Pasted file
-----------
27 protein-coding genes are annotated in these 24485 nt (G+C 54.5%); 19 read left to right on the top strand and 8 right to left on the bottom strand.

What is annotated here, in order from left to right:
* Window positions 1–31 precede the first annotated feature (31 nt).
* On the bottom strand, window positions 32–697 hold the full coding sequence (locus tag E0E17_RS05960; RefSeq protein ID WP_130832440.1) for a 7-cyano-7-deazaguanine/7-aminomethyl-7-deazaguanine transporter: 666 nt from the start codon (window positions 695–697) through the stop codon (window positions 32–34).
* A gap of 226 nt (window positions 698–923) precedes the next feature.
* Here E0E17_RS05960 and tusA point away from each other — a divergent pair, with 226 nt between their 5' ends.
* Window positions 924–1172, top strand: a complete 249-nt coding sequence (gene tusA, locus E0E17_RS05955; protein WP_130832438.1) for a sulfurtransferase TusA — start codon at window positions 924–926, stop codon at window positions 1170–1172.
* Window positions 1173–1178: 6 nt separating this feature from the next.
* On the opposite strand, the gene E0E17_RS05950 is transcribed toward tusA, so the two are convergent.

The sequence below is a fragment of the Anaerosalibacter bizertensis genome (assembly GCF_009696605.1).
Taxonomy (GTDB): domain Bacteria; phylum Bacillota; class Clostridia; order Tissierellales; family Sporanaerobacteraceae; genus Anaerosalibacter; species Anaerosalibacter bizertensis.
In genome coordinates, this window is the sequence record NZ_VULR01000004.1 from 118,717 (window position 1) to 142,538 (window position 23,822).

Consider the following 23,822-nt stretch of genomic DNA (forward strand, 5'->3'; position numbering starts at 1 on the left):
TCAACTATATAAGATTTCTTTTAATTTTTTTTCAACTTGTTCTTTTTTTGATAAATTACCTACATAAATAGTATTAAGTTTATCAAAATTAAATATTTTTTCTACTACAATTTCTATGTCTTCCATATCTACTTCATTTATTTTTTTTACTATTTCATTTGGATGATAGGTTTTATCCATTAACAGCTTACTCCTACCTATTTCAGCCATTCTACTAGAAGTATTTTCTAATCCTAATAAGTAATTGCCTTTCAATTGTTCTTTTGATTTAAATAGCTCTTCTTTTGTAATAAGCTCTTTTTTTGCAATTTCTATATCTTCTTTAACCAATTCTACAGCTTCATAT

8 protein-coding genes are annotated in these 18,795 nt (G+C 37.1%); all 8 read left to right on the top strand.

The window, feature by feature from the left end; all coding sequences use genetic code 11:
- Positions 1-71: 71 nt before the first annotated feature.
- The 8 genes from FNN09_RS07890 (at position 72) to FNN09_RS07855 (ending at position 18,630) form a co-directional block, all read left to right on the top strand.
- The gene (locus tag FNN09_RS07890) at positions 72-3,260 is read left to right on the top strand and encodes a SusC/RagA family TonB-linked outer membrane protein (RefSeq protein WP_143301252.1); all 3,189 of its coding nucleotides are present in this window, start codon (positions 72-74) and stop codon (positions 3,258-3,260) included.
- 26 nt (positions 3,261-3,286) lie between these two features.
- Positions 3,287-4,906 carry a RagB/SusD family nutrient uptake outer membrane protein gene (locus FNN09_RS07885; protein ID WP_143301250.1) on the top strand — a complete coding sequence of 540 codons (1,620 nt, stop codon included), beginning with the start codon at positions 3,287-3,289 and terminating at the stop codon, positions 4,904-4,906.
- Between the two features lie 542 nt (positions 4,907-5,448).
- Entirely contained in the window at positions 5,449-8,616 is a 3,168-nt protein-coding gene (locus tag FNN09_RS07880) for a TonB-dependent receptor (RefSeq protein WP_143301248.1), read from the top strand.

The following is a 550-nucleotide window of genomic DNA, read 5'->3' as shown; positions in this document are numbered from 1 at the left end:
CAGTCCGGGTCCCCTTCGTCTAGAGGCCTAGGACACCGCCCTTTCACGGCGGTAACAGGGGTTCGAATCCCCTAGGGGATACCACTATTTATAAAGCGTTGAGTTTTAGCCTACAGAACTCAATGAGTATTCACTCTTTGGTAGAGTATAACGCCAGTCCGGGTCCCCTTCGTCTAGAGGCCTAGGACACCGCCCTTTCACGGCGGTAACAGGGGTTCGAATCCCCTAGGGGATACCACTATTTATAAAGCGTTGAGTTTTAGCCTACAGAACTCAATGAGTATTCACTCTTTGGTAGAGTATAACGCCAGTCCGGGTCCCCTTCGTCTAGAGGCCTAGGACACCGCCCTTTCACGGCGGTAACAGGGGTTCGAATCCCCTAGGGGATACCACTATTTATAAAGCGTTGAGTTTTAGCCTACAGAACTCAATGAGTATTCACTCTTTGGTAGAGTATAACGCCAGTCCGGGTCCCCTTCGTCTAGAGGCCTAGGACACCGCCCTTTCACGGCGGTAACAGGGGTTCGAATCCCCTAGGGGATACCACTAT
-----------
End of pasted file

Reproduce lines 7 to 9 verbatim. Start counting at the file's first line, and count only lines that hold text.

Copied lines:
* Window positions 924–1172, top strand: a complete 249-nt coding sequence (gene tusA, locus E0E17_RS05955; protein WP_130832438.1) for a sulfurtransferase TusA — start codon at window positions 924–926, stop codon at window positions 1170–1172.
* Window positions 1173–1178: 6 nt separating this feature from the next.
* On the opposite strand, the gene E0E17_RS05950 is transcribed toward tusA, so the two are convergent.